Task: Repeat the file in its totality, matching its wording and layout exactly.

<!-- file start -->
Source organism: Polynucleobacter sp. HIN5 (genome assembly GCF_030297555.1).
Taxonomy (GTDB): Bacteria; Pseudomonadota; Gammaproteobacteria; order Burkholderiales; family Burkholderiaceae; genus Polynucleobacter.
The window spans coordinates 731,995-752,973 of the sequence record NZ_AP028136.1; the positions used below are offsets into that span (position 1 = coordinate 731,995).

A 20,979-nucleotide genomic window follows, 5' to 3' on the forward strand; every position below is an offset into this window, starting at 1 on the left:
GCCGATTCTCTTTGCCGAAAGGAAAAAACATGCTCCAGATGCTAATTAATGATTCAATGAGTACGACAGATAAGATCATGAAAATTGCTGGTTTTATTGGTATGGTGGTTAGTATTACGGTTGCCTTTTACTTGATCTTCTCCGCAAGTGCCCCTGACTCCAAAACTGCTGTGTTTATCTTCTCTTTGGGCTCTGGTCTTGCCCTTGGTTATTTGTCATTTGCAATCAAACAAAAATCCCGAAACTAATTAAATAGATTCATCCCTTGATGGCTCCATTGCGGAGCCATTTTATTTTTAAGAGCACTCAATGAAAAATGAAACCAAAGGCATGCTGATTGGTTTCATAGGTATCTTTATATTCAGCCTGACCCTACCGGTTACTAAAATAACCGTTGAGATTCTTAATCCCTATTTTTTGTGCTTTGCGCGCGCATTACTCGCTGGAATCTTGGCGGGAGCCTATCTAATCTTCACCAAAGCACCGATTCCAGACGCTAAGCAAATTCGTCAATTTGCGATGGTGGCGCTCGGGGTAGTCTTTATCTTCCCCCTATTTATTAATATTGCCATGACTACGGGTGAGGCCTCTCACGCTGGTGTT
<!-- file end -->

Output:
Source organism: Polynucleobacter sp. HIN5 (genome assembly GCF_030297555.1).
Taxonomy (GTDB): Bacteria; Pseudomonadota; Gammaproteobacteria; order Burkholderiales; family Burkholderiaceae; genus Polynucleobacter.
The window spans coordinates 731,995-752,973 of the sequence record NZ_AP028136.1; the positions used below are offsets into that span (position 1 = coordinate 731,995).

A 20,979-nucleotide genomic window follows, 5' to 3' on the forward strand; every position below is an offset into this window, starting at 1 on the left:
GCCGATTCTCTTTGCCGAAAGGAAAAAACATGCTCCAGATGCTAATTAATGATTCAATGAGTACGACAGATAAGATCATGAAAATTGCTGGTTTTATTGGTATGGTGGTTAGTATTACGGTTGCCTTTTACTTGATCTTCTCCGCAAGTGCCCCTGACTCCAAAACTGCTGTGTTTATCTTCTCTTTGGGCTCTGGTCTTGCCCTTGGTTATTTGTCATTTGCAATCAAACAAAAATCCCGAAACTAATTAAATAGATTCATCCCTTGATGGCTCCATTGCGGAGCCATTTTATTTTTAAGAGCACTCAATGAAAAATGAAACCAAAGGCATGCTGATTGGTTTCATAGGTATCTTTATATTCAGCCTGACCCTACCGGTTACTAAAATAACCGTTGAGATTCTTAATCCCTATTTTTTGTGCTTTGCGCGCGCATTACTCGCTGGAATCTTGGCGGGAGCCTATCTAATCTTCACCAAAGCACCGATTCCAGACGCTAAGCAAATTCGTCAATTTGCGATGGTGGCGCTCGGGGTAGTCTTTATCTTCCCCCTATTTATTAATATTGCCATGACTACGGGTGAGGCCTCTCACGCTGGTGTT